Directory: the links directory is actually the "heart" of japanreference.com, I'm very much inclined to leave it on the top page, テ? la Yahoo.

Tell friends: will be history soon, lol.

Hitbox: hm, I admit that stats are something of an ego thing for junior webmasters, but I use them to get important feedback on users. Hitbox is free, their stats are excellent. I dislike that image too, but I haven't found anything comparable yet.
:(

Banner, buttons + logo: excellent advice! I will upload some preliminary design studies for scrutiny. My aim is purely utilitaristic: make as many of my visitors as happy as possible.

Thanks again for your advice, it really means a lot.
 

Twisted

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The Japan Directory should indeed be more clear since that is the core business. I suggest it put on top, outlined and placed in neat columns instead of the current rows. The Forum box, which is now on top, could be placed underneath that.

Oh, that hitbox is for statistics? I thought it was just a banner. :)
Have you ever looked into Nedstat? I don't know how it compares to Hitbox, but I find it useful enough.

The stuff in the sidebar doesn't bother me. Perhaps because all the colours and fonts of the text are the same throughout the page, the sidebar's stuff doesn't stand out. Perhaps it's possible to experiment a bit with that. I guess that's the key to a good design: Experiment a lot. :)

In the meantime, I'm curious about this popularity boosting project... ;)
 
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thomas

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Lol, Photopshop is ready, but my hangover prevents me from getting really constructive...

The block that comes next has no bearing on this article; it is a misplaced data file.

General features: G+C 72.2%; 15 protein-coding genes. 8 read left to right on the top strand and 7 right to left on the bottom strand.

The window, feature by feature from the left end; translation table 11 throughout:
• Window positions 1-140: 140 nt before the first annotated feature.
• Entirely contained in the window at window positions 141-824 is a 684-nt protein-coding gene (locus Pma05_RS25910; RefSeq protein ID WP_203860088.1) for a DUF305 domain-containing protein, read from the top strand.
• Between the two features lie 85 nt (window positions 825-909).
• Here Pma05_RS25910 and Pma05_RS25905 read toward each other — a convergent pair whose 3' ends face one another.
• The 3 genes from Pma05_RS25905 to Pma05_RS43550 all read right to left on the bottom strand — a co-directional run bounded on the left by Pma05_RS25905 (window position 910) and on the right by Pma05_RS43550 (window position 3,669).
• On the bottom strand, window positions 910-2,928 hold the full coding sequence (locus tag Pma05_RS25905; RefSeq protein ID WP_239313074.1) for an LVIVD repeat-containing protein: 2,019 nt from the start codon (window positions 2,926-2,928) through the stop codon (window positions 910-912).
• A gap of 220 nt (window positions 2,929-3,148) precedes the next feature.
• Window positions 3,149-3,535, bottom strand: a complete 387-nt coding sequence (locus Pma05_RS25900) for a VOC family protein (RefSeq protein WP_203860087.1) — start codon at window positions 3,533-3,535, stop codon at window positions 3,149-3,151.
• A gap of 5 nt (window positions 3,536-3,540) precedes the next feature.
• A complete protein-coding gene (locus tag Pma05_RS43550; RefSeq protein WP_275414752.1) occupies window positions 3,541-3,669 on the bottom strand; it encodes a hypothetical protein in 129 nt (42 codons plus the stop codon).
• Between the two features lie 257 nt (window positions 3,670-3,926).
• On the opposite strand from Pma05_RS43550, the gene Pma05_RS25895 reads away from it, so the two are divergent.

:snore:

Thanks for your suggestions, Peter! The Hitbox stats are amazing, but their paid services are too expensive for a humble non-profit page as jref.com.

> In the mean time, i'm curious about this popularity
> boosting project...

Me too, still negotiating, hope it worx out. ;)
 

Maciamo

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Where is this hitbox image ? I've looked for it without success ! Does it show the site stats ?
 
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thomas

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It's the casino image at the bottom of each page. The stats however are not public.
 
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thomas

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I will soon post some screenshots.

Anyhow, I decided for the colours mentioned above, say sayonara to the orange background.

Another question: are our fonts too small? Should I use larger fonts?